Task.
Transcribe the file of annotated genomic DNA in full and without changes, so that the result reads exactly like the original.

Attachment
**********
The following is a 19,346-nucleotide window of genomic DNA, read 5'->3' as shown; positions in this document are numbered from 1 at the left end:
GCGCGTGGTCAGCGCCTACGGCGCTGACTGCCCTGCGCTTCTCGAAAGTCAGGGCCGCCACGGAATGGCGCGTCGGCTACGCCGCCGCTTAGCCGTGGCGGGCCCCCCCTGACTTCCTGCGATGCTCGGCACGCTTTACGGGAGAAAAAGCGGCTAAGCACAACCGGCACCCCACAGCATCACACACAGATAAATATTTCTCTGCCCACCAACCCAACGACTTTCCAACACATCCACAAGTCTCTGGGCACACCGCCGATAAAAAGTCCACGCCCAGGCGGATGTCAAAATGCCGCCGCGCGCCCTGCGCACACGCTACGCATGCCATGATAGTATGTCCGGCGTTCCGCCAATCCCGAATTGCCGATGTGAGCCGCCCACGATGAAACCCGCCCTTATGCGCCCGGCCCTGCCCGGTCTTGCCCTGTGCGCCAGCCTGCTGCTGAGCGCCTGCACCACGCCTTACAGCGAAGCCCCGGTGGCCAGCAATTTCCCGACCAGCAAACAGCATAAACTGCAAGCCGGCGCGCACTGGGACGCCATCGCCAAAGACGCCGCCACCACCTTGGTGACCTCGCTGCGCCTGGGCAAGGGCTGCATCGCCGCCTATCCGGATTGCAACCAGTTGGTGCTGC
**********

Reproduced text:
The following is a 19,346-nucleotide window of genomic DNA, read 5'->3' as shown; positions in this document are numbered from 1 at the left end:
GCGCGTGGTCAGCGCCTACGGCGCTGACTGCCCTGCGCTTCTCGAAAGTCAGGGCCGCCACGGAATGGCGCGTCGGCTACGCCGCCGCTTAGCCGTGGCGGGCCCCCCCTGACTTCCTGCGATGCTCGGCACGCTTTACGGGAGAAAAAGCGGCTAAGCACAACCGGCACCCCACAGCATCACACACAGATAAATATTTCTCTGCCCACCAACCCAACGACTTTCCAACACATCCACAAGTCTCTGGGCACACCGCCGATAAAAAGTCCACGCCCAGGCGGATGTCAAAATGCCGCCGCGCGCCCTGCGCACACGCTACGCATGCCATGATAGTATGTCCGGCGTTCCGCCAATCCCGAATTGCCGATGTGAGCCGCCCACGATGAAACCCGCCCTTATGCGCCCGGCCCTGCCCGGTCTTGCCCTGTGCGCCAGCCTGCTGCTGAGCGCCTGCACCACGCCTTACAGCGAAGCCCCGGTGGCCAGCAATTTCCCGACCAGCAAACAGCATAAACTGCAAGCCGGCGCGCACTGGGACGCCATCGCCAAAGACGCCGCCACCACCTTGGTGACCTCGCTGCGCCTGGGCAAGGGCTGCATCGCCGCCTATCCGGATTGCAACCAGTTGGTGCTGC